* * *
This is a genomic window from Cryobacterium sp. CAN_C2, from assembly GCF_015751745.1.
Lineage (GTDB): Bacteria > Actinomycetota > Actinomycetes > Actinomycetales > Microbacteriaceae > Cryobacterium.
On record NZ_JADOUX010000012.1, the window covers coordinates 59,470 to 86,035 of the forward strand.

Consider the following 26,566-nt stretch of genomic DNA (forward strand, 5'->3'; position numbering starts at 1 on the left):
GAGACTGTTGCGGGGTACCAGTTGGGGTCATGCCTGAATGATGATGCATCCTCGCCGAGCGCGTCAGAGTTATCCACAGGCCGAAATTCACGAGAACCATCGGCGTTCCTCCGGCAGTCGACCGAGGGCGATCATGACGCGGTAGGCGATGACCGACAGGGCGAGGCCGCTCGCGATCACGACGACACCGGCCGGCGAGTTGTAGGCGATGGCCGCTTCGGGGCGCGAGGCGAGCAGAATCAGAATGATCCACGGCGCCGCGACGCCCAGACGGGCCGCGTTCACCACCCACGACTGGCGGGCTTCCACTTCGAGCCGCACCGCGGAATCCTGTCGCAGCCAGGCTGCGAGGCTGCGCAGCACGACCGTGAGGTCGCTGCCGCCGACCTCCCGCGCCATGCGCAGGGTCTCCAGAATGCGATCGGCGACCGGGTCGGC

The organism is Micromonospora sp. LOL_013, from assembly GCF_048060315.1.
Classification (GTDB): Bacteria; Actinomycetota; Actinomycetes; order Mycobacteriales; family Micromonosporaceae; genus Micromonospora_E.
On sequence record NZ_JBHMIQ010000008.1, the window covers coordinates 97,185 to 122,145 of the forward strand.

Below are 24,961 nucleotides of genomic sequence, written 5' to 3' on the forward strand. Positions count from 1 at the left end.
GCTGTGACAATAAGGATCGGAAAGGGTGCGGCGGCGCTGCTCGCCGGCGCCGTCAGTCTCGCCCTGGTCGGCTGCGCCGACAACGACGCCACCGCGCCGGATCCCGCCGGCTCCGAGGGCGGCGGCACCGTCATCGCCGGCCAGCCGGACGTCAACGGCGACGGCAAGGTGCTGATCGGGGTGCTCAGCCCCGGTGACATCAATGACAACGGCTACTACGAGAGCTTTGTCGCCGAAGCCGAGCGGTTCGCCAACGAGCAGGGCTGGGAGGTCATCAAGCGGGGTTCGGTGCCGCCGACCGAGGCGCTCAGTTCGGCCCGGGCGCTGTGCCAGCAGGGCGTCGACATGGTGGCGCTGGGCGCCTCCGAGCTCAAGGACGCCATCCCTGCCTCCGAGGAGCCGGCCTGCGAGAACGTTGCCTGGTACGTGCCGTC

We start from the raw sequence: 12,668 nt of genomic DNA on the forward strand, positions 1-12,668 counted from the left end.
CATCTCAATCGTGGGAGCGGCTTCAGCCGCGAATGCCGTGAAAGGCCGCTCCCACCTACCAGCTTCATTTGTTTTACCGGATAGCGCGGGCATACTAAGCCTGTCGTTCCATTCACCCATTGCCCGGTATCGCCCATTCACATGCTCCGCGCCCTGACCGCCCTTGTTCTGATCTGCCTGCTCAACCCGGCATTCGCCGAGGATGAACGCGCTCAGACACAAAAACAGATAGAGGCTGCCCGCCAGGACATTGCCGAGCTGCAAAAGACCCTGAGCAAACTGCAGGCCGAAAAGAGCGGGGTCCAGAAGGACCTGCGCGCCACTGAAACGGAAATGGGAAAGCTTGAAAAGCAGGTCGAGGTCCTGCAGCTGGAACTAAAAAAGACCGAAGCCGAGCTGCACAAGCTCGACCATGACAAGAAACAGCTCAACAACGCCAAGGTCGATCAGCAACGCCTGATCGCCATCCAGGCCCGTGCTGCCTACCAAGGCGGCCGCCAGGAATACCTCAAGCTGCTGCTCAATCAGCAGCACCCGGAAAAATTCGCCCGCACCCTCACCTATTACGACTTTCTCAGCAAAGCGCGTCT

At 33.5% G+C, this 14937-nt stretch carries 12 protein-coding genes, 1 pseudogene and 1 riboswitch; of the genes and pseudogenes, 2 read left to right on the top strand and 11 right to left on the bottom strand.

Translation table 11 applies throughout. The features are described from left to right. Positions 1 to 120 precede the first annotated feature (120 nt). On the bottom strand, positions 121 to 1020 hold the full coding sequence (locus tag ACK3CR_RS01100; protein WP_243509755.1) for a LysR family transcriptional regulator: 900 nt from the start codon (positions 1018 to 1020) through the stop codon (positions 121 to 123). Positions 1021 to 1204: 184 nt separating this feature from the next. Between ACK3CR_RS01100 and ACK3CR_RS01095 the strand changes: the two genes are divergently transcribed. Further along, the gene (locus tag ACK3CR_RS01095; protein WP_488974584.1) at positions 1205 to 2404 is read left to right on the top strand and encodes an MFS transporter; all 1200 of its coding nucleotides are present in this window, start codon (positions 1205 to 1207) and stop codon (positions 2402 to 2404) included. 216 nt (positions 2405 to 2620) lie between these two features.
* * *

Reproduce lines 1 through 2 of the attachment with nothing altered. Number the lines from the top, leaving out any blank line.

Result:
This is a genomic window from Cryobacterium sp. CAN_C2, from assembly GCF_015751745.1.
Lineage (GTDB): Bacteria > Actinomycetota > Actinomycetes > Actinomycetales > Microbacteriaceae > Cryobacterium.